Similarly, we could take control of what Hispanic Heritage Month means by taking ownership of it. By planting our collective flags in America’s history books and staking our claim. I see it like this: if it’s on us to advocate for ourselves and share our histories, particularly in America, we should use what we’ve got to get it done. We’re not going to decolonize America overnight, but we can take steps to do get us close by playing their game to our collective benefit.

Identity Crises

Latinos can’t be defined by a singular term. We come from so many different backgrounds that sometimes the only thing some of us may have in common is that we come from generations of colonization. What’s true in Puerto Rico or the Dominican Republic may not be true in Colombia or Guatemala. There are just as many differences as there are similarities between any two countries and cultures.

However, in the United States, there has been an effort to classify us as one group for several decades, whether it be Hispanic, Latino, Latinx, Latino American, or whatever they come up with next. While many people, including me, balk at this idea, we have to consider the collective power we could exert if we were to embrace such a notion. As long as we maintain control of the narrative and how we move forward, we can use it to help the broader Latino community.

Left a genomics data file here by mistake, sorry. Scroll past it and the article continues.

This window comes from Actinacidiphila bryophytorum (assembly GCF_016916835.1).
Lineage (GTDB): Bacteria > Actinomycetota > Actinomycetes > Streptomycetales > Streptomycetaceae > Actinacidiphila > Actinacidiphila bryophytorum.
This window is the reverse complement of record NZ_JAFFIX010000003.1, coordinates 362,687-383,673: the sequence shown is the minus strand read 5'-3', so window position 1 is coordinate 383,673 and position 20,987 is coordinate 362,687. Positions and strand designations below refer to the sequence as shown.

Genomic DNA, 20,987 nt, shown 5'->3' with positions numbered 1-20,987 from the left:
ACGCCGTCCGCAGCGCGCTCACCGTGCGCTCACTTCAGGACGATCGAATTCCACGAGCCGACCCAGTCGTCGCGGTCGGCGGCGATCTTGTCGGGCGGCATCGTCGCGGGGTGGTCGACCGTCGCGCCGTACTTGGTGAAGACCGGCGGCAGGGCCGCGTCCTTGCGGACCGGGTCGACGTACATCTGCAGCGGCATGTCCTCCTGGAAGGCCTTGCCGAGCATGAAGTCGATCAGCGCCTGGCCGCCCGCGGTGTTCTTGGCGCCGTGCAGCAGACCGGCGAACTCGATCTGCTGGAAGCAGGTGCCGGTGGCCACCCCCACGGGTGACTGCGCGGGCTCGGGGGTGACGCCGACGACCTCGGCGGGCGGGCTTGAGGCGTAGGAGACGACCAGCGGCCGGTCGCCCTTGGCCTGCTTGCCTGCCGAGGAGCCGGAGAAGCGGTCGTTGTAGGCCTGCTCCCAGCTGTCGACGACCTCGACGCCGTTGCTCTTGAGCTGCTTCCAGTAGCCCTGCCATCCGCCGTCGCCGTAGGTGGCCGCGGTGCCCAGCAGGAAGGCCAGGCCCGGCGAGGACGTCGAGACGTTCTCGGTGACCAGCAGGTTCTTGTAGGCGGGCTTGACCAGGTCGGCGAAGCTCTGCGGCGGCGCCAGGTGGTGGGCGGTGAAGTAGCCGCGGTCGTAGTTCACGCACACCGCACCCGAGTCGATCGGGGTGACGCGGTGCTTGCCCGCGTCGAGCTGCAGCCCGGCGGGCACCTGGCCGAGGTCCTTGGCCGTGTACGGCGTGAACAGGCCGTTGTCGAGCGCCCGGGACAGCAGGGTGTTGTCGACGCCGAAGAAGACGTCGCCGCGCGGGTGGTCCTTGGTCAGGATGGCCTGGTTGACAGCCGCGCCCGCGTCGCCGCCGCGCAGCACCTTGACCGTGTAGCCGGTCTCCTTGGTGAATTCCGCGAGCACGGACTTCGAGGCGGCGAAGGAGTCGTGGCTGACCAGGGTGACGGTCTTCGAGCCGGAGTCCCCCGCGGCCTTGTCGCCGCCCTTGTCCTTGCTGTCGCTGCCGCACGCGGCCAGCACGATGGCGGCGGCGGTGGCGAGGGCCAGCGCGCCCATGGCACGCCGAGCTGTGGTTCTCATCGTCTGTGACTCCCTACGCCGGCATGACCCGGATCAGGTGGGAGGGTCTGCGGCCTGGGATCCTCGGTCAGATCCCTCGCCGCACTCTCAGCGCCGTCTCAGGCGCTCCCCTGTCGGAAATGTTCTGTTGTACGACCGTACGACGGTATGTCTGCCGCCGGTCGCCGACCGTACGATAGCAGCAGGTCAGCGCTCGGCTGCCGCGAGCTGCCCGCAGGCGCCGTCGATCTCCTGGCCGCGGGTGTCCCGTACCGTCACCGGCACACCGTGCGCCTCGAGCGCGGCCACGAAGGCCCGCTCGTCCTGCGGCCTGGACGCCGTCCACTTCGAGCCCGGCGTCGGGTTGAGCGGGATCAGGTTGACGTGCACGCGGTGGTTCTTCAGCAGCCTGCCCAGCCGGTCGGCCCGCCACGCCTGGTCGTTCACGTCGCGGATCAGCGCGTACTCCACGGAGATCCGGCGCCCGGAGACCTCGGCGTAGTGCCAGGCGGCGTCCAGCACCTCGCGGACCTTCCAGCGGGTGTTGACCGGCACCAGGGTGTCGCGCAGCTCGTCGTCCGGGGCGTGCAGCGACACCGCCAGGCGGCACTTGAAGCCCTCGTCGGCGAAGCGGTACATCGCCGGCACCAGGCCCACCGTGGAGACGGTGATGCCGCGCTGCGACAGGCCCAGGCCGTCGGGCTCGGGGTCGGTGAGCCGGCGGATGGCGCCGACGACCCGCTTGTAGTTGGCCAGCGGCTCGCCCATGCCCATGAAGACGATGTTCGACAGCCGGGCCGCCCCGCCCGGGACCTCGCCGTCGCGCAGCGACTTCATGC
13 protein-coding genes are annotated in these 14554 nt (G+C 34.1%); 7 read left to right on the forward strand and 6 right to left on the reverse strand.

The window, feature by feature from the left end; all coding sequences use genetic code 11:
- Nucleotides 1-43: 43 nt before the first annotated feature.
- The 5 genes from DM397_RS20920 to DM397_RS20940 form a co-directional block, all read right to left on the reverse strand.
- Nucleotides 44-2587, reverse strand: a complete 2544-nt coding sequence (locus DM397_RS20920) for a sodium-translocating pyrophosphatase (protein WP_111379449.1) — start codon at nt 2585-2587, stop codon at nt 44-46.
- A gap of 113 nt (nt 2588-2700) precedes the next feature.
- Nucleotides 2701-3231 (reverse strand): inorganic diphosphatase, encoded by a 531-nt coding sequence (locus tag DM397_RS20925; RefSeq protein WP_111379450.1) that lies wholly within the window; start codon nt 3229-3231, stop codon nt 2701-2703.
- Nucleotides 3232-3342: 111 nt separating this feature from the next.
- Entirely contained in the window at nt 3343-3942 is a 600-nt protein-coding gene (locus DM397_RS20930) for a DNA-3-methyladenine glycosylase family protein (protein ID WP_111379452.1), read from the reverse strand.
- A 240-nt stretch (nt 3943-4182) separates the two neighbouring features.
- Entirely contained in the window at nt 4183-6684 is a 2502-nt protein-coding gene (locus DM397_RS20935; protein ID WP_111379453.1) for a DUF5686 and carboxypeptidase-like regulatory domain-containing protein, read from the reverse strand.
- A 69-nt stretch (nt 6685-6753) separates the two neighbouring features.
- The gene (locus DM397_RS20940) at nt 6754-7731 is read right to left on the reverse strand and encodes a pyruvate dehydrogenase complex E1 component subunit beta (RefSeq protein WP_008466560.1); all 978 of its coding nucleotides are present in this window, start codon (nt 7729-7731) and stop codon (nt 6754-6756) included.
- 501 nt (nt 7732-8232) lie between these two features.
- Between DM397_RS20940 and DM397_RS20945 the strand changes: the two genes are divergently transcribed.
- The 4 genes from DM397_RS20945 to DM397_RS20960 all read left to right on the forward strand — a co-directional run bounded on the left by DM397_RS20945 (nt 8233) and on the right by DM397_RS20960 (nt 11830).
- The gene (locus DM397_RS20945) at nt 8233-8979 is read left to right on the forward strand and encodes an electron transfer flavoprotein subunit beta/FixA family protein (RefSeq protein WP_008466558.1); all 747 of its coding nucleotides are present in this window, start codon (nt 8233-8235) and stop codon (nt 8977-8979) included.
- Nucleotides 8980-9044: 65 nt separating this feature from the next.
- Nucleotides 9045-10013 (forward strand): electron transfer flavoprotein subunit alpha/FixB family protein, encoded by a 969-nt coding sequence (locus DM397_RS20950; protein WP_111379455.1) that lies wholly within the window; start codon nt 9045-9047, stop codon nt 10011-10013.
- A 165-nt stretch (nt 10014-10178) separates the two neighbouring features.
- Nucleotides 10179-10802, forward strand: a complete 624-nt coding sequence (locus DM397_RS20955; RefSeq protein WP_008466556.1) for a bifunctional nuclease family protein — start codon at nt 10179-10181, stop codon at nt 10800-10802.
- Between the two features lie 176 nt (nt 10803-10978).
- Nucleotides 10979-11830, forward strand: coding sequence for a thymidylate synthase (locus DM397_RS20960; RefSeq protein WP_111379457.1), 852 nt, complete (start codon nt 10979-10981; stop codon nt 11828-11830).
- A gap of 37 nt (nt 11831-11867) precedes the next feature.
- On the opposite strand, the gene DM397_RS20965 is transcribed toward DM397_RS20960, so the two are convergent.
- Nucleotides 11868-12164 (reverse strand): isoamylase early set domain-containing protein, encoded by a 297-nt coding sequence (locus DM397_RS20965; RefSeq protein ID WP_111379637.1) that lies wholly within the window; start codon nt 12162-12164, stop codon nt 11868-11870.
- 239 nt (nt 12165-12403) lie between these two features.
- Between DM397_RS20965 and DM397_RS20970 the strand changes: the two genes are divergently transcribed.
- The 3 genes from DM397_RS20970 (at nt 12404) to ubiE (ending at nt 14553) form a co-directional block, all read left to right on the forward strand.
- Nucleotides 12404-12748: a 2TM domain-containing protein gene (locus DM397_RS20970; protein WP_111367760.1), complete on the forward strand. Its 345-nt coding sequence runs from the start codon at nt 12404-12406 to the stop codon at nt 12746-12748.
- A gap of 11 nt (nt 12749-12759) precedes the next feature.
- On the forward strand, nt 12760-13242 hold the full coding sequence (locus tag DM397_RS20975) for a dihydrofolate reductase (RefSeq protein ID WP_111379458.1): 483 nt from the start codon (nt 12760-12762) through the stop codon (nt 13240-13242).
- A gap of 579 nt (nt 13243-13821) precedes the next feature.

It could be argued the lack of attention the Latino community receives is a result of not being on message as a community. This is particularly true for progressive Latinos. Conservative Latinos, especially now, are easily identified based on the simplistic logic of how they vote. Some are driven by their anti-abortion beliefs despite being somewhat progressive; others have bought fully into American whiteness (white supremacy); some are die-hard anti-socialists who think anyone other than a Republican is communist.

But, one thing is certain, they can all be identified simply as Trump supporters these days.

More progressive Latinos struggle with unified messaging because we’re critical thinkers about the issues that impact us almost to a fault. We sometimes get hung up on the language used despite the harmless intent behind its use. We get hung up on semantics and fight each other while Latinos on the other side move forward based on their self-interests. To counter those who work against us, we must have some form of unity while we continue to discuss the tougher issues moving forward.